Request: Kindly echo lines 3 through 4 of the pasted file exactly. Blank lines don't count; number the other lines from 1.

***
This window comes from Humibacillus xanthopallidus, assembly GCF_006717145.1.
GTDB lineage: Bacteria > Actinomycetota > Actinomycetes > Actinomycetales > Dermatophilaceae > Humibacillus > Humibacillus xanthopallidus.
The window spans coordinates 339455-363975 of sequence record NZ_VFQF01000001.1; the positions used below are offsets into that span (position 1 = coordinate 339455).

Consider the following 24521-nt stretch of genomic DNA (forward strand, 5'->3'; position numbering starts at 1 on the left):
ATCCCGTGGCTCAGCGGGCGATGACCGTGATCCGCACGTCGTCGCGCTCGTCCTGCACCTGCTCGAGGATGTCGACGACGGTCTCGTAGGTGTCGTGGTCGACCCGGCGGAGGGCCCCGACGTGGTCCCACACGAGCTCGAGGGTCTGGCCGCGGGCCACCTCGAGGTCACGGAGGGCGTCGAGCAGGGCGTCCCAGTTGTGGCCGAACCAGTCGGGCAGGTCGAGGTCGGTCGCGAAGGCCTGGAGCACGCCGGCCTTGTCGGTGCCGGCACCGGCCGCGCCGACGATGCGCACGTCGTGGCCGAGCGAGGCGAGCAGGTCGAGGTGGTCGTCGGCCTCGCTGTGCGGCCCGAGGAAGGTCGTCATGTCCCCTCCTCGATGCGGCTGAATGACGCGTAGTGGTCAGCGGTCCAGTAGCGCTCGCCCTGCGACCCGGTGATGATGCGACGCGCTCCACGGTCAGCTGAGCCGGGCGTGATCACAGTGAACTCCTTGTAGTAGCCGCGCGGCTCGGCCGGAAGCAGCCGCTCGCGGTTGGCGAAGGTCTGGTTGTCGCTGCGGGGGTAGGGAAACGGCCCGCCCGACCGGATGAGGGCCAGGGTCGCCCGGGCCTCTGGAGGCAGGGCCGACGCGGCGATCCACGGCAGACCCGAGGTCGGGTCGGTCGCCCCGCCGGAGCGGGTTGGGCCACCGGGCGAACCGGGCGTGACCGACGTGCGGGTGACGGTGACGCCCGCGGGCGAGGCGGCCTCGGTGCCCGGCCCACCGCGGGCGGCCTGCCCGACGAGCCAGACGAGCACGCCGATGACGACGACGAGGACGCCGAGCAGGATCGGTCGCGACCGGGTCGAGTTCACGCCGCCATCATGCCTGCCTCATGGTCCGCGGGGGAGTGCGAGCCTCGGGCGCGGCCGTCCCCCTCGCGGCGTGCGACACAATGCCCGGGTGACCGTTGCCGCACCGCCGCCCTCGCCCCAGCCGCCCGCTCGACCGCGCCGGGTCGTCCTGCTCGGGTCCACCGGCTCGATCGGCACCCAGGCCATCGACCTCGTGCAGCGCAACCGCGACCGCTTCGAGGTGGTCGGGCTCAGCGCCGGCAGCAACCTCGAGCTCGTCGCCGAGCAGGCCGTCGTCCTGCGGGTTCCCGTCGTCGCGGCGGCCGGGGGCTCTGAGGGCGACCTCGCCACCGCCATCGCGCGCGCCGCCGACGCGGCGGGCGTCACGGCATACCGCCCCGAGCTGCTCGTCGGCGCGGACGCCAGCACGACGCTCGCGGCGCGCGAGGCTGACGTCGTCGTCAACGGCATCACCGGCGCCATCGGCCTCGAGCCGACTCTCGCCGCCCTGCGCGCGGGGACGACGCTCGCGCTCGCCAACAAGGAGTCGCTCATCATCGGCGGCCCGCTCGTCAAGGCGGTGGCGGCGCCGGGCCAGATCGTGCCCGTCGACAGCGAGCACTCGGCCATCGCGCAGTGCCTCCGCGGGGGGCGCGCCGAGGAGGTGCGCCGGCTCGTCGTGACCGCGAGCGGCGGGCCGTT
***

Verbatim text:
The window spans coordinates 339455-363975 of sequence record NZ_VFQF01000001.1; the positions used below are offsets into that span (position 1 = coordinate 339455).

Consider the following 24521-nt stretch of genomic DNA (forward strand, 5'->3'; position numbering starts at 1 on the left):